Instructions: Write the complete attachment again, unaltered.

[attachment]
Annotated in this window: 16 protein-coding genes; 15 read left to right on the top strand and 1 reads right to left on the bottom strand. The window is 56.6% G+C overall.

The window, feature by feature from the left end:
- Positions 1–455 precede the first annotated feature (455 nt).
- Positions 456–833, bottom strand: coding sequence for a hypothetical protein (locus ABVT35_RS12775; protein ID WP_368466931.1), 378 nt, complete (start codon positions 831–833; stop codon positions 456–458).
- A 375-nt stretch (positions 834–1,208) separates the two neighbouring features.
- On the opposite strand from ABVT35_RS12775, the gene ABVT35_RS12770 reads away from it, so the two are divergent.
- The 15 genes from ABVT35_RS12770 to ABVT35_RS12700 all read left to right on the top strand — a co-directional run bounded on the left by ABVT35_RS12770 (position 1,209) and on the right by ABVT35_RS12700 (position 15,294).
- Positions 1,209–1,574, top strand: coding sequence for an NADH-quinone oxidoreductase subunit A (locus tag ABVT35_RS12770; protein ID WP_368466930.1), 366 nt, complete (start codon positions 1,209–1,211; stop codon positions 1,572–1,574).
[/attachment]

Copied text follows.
Annotated in this window: 16 protein-coding genes; 15 read left to right on the top strand and 1 reads right to left on the bottom strand. The window is 56.6% G+C overall.

The window, feature by feature from the left end:
- Positions 1–455 precede the first annotated feature (455 nt).
- Positions 456–833, bottom strand: coding sequence for a hypothetical protein (locus ABVT35_RS12775; protein ID WP_368466931.1), 378 nt, complete (start codon positions 831–833; stop codon positions 456–458).
- A 375-nt stretch (positions 834–1,208) separates the two neighbouring features.
- On the opposite strand from ABVT35_RS12775, the gene ABVT35_RS12770 reads away from it, so the two are divergent.
- The 15 genes from ABVT35_RS12770 to ABVT35_RS12700 all read left to right on the top strand — a co-directional run bounded on the left by ABVT35_RS12770 (position 1,209) and on the right by ABVT35_RS12700 (position 15,294).
- Positions 1,209–1,574, top strand: coding sequence for an NADH-quinone oxidoreductase subunit A (locus tag ABVT35_RS12770; protein ID WP_368466930.1), 366 nt, complete (start codon positions 1,209–1,211; stop codon positions 1,572–1,574).